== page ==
LiteSpeed Cache Crawler Blacklist

By default , LSCWP's built-in crawler will add a URI to the blacklist if the following conditions are met:

  1. The page is not cacheable by design or by default. In other words, any pages that send the response header x-litespeed-cache-control: no-cache
  2. The page doesn't respond with the following headers:
    HTTP/1.1 200 OK
    HTTP/1.1 201 Created
    HTTP/2 200
    HTTP/2 201

Knowing these conditions can help us to troubleshoot pages that are unexpectedly blacklisted.

Particular pages are being added to the blacklist after the first crawling, but when you check manually (through the browser or through curl) you see the x-litespeed-cache header and 200 OK status code. So, why are the URIs ending up in the blacklist?

Upon checking the debug log, we find that the response header was never logged. To find out why, we need to make a modification to the crawler class.

Open the following file: litespeed-cache/lib/litespeed/litespeed-crawler.class.php

Add the following code at line 273, to allow us to log more information:

 LiteSpeed_Cache_Log::debug( 'crawler logs headers', $headers ) ; 

Now, when the crawler processes a URI, the $headers will be written to the debug log.

Run the crawler manually, and check grep headers /path/to/wordpress/wp-content/debug.log. You should see something like this:

So here is the problem: most of the logs show the header is HTTP/1.1 200 OK but a few of them are empty. It's the empty ones that are being added to the blacklist.

But why, if you manually run a curl, it looks fine?

[root@test ~]# curl -I -XGET
HTTP/1.1 200 OK
Date: Thu, 11 Jul 2019 20:57:54 GMT
Content-Type: text/html; charset=UTF-8
Transfer-Encoding: chunked
Connection: keep-alive
Set-Cookie: __cfduid=some-string-here; expires=Fri, 10-Jul-20 20:57:43 GMT; path=/;; HttpOnly
Cf-Railgun: direct (starting new WAN connection)
Link: <>; rel=""
Link: </min/186a9.css>; rel=preload; as=style,</min/f7e97.css>; rel=preload; as=style,</wp-content/plugins/plugin/jquery.min.js>; rel=preload; as=script,</min/7f44e.js>; rel=preload; as=script,</min/a8512.js>; rel=preload; as=script,</wp-content/plugins/litespeed-cache/js/webfontloader.min.js>; rel=preload; as=script
Set-Cookie: wp_woocommerce_session_string=value; expires=Sat, 13-Jul-2019 20:57:43 GMT; Max-Age=172799; path=/; secure; HttpOnly
Set-Cookie: wp_woocommerce_session_string=value; expires=Sat, 13-Jul-2019 20:57:43 GMT; Max-Age=172799; path=/; secure; HttpOnly
Vary: Accept-Encoding
X-Litespeed-Cache: miss
X-Litespeed-Cache-Control: public,max-age=604800
X-Litespeed-Tag: 98f_WC_T.156,98f_WC_T.494,98f_WC_T.48,98f_product_cat,98f_URL.e3a528ab8c54fd1cf6bf060091288580,98f_T.156,98f_
X-Powered-By: PHP/7.3.6
Expect-CT: max-age=604800, report-uri=""
Server: cloudflare
CF-RAY: 5f5db4fd1c234c56-AMS

This URI returns 200, and x-litespeed-cache-control: public, so why is the header empty in the previous debugging process?

To figure it out, we can mimic the exact options the PHP curl used, and see what's going on.

To add another debug log code to grab the curl options the crawler used, add following code into litespeed-cache/lib/litespeed/litespeed-crawler.class.php at line 627, directly before return $options ;, like so:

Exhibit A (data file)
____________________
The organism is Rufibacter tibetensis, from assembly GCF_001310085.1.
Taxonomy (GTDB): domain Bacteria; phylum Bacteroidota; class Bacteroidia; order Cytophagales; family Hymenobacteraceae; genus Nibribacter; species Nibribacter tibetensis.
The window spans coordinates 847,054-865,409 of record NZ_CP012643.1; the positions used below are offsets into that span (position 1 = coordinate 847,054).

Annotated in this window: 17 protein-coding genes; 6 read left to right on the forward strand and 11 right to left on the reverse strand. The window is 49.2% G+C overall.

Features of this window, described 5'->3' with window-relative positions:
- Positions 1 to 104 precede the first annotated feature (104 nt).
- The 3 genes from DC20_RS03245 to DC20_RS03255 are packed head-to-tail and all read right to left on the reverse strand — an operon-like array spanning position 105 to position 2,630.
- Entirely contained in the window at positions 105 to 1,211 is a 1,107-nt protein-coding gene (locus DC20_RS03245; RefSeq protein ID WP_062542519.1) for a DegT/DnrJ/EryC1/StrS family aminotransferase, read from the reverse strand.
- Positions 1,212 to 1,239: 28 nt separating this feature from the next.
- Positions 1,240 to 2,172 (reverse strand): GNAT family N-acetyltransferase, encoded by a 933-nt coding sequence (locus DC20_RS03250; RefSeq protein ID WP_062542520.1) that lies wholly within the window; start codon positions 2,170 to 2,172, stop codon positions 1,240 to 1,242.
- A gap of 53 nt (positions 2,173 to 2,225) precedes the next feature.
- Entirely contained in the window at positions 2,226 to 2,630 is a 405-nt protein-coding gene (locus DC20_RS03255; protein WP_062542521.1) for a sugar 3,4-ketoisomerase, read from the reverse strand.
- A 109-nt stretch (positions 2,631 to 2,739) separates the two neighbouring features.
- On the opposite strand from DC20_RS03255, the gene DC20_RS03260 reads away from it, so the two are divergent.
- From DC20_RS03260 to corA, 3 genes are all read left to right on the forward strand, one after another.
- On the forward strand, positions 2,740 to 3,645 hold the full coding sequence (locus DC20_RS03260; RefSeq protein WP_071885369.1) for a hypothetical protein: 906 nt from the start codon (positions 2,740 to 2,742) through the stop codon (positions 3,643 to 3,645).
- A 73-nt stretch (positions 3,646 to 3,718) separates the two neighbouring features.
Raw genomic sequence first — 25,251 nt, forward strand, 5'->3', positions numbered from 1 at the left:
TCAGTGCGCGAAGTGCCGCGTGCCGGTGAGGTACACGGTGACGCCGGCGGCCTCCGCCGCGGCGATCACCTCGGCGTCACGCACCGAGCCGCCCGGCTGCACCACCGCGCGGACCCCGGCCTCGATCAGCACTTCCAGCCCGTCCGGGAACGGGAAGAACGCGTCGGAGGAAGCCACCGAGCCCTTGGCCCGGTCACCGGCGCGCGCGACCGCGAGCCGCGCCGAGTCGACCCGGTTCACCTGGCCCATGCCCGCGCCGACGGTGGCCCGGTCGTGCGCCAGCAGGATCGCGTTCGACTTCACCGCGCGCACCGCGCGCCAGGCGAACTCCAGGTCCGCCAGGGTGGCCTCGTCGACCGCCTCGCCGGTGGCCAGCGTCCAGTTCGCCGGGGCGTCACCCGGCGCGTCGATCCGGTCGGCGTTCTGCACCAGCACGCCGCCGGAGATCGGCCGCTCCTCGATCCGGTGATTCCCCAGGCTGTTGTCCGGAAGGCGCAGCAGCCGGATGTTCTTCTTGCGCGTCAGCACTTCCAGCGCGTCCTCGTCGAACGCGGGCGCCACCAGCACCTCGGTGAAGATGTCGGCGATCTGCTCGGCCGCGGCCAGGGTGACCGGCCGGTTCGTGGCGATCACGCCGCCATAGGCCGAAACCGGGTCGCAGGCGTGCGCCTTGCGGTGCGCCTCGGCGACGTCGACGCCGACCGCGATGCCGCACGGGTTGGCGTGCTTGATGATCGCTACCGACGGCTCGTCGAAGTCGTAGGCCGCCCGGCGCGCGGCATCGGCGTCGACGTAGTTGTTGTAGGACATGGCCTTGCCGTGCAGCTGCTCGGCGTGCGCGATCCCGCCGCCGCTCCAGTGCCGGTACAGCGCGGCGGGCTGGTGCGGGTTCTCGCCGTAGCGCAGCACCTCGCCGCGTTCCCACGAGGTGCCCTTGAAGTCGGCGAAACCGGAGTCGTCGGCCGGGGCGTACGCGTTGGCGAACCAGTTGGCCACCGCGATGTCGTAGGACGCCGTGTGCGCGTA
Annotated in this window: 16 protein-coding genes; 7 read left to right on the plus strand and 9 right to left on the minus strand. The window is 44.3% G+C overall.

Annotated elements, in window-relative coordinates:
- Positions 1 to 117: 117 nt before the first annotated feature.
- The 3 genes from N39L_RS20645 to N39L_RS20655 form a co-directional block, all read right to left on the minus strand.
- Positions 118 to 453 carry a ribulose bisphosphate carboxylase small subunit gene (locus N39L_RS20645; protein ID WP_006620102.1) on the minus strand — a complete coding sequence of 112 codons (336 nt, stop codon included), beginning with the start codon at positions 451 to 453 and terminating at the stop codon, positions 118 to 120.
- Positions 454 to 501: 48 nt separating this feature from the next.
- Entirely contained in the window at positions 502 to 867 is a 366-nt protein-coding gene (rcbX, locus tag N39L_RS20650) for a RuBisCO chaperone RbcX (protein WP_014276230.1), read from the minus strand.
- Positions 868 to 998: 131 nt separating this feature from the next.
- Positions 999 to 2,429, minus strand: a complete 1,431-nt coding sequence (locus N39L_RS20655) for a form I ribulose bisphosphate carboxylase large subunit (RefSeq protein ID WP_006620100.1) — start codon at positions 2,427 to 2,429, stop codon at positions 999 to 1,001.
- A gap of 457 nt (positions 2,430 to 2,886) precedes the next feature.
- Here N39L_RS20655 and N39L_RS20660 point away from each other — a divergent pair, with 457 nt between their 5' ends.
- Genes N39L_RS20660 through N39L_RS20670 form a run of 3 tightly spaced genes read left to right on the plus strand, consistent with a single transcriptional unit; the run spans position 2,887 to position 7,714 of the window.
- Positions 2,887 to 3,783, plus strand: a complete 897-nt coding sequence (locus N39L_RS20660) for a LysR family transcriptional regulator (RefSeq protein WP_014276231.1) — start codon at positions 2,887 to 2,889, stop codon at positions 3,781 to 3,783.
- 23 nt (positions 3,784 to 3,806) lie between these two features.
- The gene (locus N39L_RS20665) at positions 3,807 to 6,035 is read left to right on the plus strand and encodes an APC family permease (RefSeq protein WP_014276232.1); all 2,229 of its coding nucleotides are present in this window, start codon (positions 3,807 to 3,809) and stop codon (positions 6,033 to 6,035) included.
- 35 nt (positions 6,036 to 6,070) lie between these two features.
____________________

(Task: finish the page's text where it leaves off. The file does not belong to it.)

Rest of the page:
$options[ CURLOPT_COOKIE ] = implode( '; ', $cookies ) ;
		LiteSpeed_Cache_Log::debug( 'crawler logs headers2', json_encode( $options ) ) ;
		return $options ;

Now, manually crawl it again to get the all the options.

07/11/19 14:20:15.374 [ 1 ZWh] crawler logs headers2 --- '{
"10023":["Cache-Control: max-age=0","Host:"],
"10018":"lscache_runner ",

The numbers you see are PHP curlset reference code. An internet search reveals that the 78 and 13 are particularly interesting. They represent curl connection timeout and curl timeout.

Let's apply these options to our curl command.

[root@test ~]# curl -I -XGET --max-time 10
curl: (28) Operation timed out after 10001 milliseconds with 0 out of -1 bytes received

So this confirms a timeout is the root cause of the problem. Without cache, the page takes more than ten seconds to load.

Let's do one more test to confirm it:

[root@test ~]# curl -w 'Establish Connection: %{time_connect}s\nTTFB: %{time_starttransfer}s\nTotal: %{time_total}s\n' -XGET -A "lscache_runner
Establish Connection: 0.006s
TTFB: 16.455s
Total: 16.462s

So yes. The page without cache takes more than 16 seconds to load, which results in a curl timeout. That is the reason why the debug log shows an empty header, the 200 status is never received by the crawler, and the URL is blacklisted.

We need to determine where the timeout is set, and increase it. Use grep:

[root@test litespeed-cache]# grep -riF "timeout" --include="*crawler*.php"
includes/litespeed-cache-crawler.class.php:             $response = wp_remote_get( $sitemap, array( 'timeout' => 15 ) ) ;
inc/crawler.class.php:          $response = wp_remote_get( $sitemap, array( 'timeout' => 15 ) ) ;
lib/litespeed/litespeed-crawler.class.php:                      CURLOPT_CONNECTTIMEOUT => 10,
lib/litespeed/litespeed-crawler.class.php:                      CURLOPT_TIMEOUT => 10,

The last result, shows curl timeout is defined there. Open litespeed-cache/lib/litespeed/litespeed-crawler.class.php and somewhere around lines 561-572, raise the timeout from 10 to something higher, like 30.

			CURLOPT_HEADER => true,
			CURLOPT_ENCODING => 'gzip',
			CURLOPT_NOBODY => false,
			CURLOPT_HTTPHEADER => $this->_curl_headers,

Crawl manually again, and you will see that all of the previously blacklisted URIs are no longer being added to the blacklist.

NOTE: This is a temporarily solution, manually editing the code to raise the timeout. LiteSpeed Cache's crawler timeout default will be changed to 30 seconds in LSCWP , and will be made configurable in LSCWP 3.0 in case you need an even longer time.

  • Admin
  • Last modified: 2019/07/15 14:36
  • by Lisa Clarke